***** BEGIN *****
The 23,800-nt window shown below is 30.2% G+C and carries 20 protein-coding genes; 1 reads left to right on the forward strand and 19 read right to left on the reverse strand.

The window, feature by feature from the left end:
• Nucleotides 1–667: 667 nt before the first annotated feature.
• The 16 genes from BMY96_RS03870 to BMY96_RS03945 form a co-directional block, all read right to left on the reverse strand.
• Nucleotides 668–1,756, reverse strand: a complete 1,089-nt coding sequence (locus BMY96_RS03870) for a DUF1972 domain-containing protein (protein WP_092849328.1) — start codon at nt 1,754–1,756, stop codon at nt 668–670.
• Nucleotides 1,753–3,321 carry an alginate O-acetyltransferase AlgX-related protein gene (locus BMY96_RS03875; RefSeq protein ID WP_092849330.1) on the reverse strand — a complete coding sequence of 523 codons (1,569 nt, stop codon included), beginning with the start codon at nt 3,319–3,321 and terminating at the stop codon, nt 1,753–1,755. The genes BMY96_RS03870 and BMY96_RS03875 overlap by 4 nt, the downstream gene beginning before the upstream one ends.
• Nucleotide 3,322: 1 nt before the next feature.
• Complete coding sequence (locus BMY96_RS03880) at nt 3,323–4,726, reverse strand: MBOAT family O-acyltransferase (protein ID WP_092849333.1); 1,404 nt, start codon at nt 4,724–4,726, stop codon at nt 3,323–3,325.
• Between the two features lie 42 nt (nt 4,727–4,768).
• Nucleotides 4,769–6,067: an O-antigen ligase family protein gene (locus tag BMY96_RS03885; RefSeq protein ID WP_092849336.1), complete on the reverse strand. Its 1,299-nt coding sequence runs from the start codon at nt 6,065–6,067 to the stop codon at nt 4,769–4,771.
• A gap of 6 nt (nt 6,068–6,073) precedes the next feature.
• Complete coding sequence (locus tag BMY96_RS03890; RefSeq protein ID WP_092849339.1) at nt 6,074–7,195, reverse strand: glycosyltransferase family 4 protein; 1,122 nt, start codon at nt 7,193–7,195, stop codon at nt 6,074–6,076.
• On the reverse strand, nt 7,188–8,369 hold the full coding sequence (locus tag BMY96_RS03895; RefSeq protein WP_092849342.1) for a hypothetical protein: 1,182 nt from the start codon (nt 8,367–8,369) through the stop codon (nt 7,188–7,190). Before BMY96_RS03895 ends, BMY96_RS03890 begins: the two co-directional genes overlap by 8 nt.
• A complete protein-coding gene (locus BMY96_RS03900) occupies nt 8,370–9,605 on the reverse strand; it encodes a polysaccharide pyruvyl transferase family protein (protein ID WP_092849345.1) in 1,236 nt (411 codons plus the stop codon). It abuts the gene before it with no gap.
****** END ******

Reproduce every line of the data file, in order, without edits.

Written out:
The 23,800-nt window shown below is 30.2% G+C and carries 20 protein-coding genes; 1 reads left to right on the forward strand and 19 read right to left on the reverse strand.

The window, feature by feature from the left end:
• Nucleotides 1–667: 667 nt before the first annotated feature.
• The 16 genes from BMY96_RS03870 to BMY96_RS03945 form a co-directional block, all read right to left on the reverse strand.
• Nucleotides 668–1,756, reverse strand: a complete 1,089-nt coding sequence (locus BMY96_RS03870) for a DUF1972 domain-containing protein (protein WP_092849328.1) — start codon at nt 1,754–1,756, stop codon at nt 668–670.
• Nucleotides 1,753–3,321 carry an alginate O-acetyltransferase AlgX-related protein gene (locus BMY96_RS03875; RefSeq protein ID WP_092849330.1) on the reverse strand — a complete coding sequence of 523 codons (1,569 nt, stop codon included), beginning with the start codon at nt 3,319–3,321 and terminating at the stop codon, nt 1,753–1,755. The genes BMY96_RS03870 and BMY96_RS03875 overlap by 4 nt, the downstream gene beginning before the upstream one ends.
• Nucleotide 3,322: 1 nt before the next feature.
• Complete coding sequence (locus BMY96_RS03880) at nt 3,323–4,726, reverse strand: MBOAT family O-acyltransferase (protein ID WP_092849333.1); 1,404 nt, start codon at nt 4,724–4,726, stop codon at nt 3,323–3,325.
• Between the two features lie 42 nt (nt 4,727–4,768).
• Nucleotides 4,769–6,067: an O-antigen ligase family protein gene (locus tag BMY96_RS03885; RefSeq protein ID WP_092849336.1), complete on the reverse strand. Its 1,299-nt coding sequence runs from the start codon at nt 6,065–6,067 to the stop codon at nt 4,769–4,771.
• A gap of 6 nt (nt 6,068–6,073) precedes the next feature.
• Complete coding sequence (locus tag BMY96_RS03890; RefSeq protein ID WP_092849339.1) at nt 6,074–7,195, reverse strand: glycosyltransferase family 4 protein; 1,122 nt, start codon at nt 7,193–7,195, stop codon at nt 6,074–6,076.
• On the reverse strand, nt 7,188–8,369 hold the full coding sequence (locus tag BMY96_RS03895; RefSeq protein WP_092849342.1) for a hypothetical protein: 1,182 nt from the start codon (nt 8,367–8,369) through the stop codon (nt 7,188–7,190). Before BMY96_RS03895 ends, BMY96_RS03890 begins: the two co-directional genes overlap by 8 nt.
• A complete protein-coding gene (locus BMY96_RS03900) occupies nt 8,370–9,605 on the reverse strand; it encodes a polysaccharide pyruvyl transferase family protein (protein ID WP_092849345.1) in 1,236 nt (411 codons plus the stop codon). It abuts the gene before it with no gap.